Installing Ray


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Ray currently supports MacOS and Linux. Windows wheels are now available, but Windows support is experimental and under development.

Latest stable version

You can install the latest stable version of Ray as follows.

pip install -U ray  # also recommended: ray[debug]

Note for Windows Users: To use Ray on Windows, Visual C++ runtime must be installed (see Windows Dependencies section). If you run into any issues, please see the Windows Support section.

Latest Snapshots (Nightlies)

Here are links to the latest wheels (which are built for each commit on the master branch). To install these wheels, use the following pip command and wheels instead of the ones above:

pip install -U [link to wheel]



Windows (experimental)

Linux Python 3.8

MacOS Python 3.8

Windows Python 3.8

Linux Python 3.7

MacOS Python 3.7

Windows Python 3.7

Linux Python 3.6

MacOS Python 3.6

Windows Python 3.6

Linux Python 3.5

MacOS Python 3.5

Installing from a specific commit

You can install the Ray wheels of any particular commit on master with the following template. You need to specify the commit hash, Ray version, Operating System, and Python version:


For example, here are the Ray 0.9.0.dev0 wheels for Python 3.5, MacOS for commit a0ba4499ac645c9d3e82e68f3a281e48ad57f873:

pip install

Installing Dashboard

The dashboard requires a few additional Python packages, which can be installed via pip.

pip install ray[dashboard]

The command ray.init() or ray start --head will print out the address of the dashboard. For example,

>>> import ray
>>> ray.init()
View the dashboard at
Note: If Ray is running on a remote node, you will need to set up an
SSH tunnel with local port forwarding in order to access the dashboard
in your browser, e.g. by running 'ssh -L 8265:
<username>@<host>'. Alternatively, you can set dashboard_host="" in
the call to ray.init() to allow direct access from external machines.

Windows Support

Windows support is currently limited and “alpha” quality. Bugs, process/resource leaks, or other incompatibilities may exist under various scenarios. Unusual, unattended, or production usage is not recommended.

To use Ray on Windows, the Visual C++ runtime must be installed (see Windows Dependencies section).

If you encounter any issues, please try the following:

If your issue has not yet been addressed, comment on the Windows Known Issues page.

Windows Dependencies

For Windows, ensure the latest Visual C++ runtime (install link) is installed before using Ray.

Otherwise, you may receive an error similar to the following when Ray fails to find the runtime library files (e.g. VCRUNTIME140_1.dll):

FileNotFoundError: Could not find module '_raylet.pyd' (or one of its dependencies).

Installing Ray on Arch Linux

Note: Installing Ray on Arch Linux is not tested by the Project Ray developers.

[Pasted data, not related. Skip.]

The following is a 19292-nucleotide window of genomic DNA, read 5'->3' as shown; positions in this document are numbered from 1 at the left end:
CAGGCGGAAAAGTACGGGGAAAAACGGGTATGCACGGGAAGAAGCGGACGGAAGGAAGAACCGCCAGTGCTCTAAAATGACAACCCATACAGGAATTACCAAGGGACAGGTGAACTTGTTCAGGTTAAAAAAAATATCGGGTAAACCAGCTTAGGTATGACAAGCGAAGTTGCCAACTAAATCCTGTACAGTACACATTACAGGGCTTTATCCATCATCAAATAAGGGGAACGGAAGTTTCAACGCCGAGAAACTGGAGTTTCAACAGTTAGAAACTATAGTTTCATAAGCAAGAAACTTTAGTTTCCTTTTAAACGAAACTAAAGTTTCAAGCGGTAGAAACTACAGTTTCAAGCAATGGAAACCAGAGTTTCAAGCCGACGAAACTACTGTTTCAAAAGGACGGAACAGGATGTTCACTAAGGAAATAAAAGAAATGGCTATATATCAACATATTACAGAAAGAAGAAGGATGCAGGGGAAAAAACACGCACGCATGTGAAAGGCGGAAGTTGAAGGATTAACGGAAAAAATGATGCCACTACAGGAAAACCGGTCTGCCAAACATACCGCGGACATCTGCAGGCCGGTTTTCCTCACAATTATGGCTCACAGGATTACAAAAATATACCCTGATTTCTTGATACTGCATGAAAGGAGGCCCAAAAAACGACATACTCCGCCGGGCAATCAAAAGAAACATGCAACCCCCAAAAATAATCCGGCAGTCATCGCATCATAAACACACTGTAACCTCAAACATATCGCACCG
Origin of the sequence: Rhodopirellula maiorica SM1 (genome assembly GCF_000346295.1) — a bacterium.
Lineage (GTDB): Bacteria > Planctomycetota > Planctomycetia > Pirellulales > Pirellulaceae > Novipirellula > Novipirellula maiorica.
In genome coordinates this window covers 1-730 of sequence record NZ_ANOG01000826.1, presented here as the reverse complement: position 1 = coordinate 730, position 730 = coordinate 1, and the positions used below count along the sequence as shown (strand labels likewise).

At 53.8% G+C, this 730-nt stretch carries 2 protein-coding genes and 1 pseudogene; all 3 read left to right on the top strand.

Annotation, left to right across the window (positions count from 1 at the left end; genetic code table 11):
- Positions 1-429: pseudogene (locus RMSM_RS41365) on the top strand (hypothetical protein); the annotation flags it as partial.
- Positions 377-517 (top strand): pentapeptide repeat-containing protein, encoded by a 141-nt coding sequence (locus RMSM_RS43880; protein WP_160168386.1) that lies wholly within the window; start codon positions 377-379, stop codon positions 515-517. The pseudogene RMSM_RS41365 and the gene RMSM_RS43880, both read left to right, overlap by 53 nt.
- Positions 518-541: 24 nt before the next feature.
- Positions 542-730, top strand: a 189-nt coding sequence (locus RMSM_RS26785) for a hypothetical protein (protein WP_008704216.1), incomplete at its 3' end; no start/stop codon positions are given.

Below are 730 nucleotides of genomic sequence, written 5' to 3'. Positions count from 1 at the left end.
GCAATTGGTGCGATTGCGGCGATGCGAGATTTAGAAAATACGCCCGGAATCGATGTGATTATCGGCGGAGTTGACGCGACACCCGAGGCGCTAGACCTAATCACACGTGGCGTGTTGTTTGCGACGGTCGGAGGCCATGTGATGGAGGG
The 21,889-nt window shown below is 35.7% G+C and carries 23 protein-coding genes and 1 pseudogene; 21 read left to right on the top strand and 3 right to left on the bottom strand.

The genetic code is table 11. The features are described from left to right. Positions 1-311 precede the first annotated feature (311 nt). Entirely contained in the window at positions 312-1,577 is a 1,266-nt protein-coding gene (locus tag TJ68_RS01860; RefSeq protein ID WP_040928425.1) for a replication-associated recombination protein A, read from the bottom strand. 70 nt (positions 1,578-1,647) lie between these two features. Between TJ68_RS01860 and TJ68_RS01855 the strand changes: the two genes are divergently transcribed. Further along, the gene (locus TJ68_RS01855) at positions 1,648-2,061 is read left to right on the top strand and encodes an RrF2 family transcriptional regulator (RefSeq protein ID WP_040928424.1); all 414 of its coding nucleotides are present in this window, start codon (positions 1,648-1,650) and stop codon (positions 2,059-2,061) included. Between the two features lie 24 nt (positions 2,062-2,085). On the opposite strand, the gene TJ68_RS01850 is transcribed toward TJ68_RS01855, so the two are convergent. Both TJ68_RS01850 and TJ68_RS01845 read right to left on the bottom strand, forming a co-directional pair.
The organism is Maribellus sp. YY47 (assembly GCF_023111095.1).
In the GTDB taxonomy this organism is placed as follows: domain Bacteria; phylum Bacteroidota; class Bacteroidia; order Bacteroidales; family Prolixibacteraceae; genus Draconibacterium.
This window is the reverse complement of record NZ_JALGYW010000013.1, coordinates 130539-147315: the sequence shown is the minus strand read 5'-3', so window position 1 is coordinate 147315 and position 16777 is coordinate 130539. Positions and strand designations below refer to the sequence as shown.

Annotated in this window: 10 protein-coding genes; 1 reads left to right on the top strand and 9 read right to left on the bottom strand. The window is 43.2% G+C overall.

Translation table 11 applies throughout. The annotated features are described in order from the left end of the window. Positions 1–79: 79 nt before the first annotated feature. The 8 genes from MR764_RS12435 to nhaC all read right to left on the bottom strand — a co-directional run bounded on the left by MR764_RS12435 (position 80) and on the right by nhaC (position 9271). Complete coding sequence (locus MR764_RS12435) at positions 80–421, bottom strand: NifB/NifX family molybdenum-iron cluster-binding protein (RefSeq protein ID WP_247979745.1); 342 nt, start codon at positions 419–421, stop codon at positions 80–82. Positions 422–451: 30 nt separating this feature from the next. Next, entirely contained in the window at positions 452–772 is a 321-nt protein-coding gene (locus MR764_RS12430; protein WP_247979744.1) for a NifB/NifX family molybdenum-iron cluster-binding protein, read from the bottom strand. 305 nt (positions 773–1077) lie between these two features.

Ray is available on Arch Linux via the Arch User Repository (AUR) as python-ray.

You can manually install the package by following the instructions on the Arch Wiki or use an AUR helper like yay (recommended for ease of install) as follows:

yay -S python-ray

To discuss any issues related to this package refer to the comments section on the AUR page of python-ray here.

Installing Ray with Anaconda

If you use Anaconda and want to use Ray in a defined environment, e.g, ray, use these commands:

conda create --name ray
conda activate ray
conda install --name ray pip
pip install ray

Use pip list to confirm that ray is installed.

Building Ray from Source

Installing from pip should be sufficient for most Ray users.

However, should you need to build from source, follow these instructions for building Ray.

Docker Source Images

Run the script to create Docker images.

cd ray

This script creates several Docker images:

  • The ray-project/deploy image is a self-contained copy of code and binaries suitable for end users.

  • The ray-project/examples adds additional libraries for running examples.

  • The ray-project/base-deps image builds from Ubuntu Xenial and includes Anaconda and other basic dependencies and can serve as a starting point for developers.

Review images by listing them:

docker images

Output should look something like the following:

REPOSITORY                          TAG                 IMAGE ID            CREATED             SIZE
ray-project/examples                latest              7584bde65894        4 days ago          3.257 GB
ray-project/deploy                  latest              970966166c71        4 days ago          2.899 GB
ray-project/base-deps               latest              f45d66963151        4 days ago          2.649 GB
ubuntu                              xenial              f49eec89601e        3 weeks ago         129.5 MB

Launch Ray in Docker

Start out by launching the deployment container.

docker run --shm-size=<shm-size> -t -i ray-project/deploy

Replace <shm-size> with a limit appropriate for your system, for example 512M or 2G. The -t and -i options here are required to support interactive use of the container.

Note: Ray requires a large amount of shared memory because each object store keeps all of its objects in shared memory, so the amount of shared memory will limit the size of the object store.

You should now see a prompt that looks something like:


Test if the installation succeeded

To test if the installation was successful, try running some tests. This assumes that you’ve cloned the git repository.

python -m pytest -v python/ray/tests/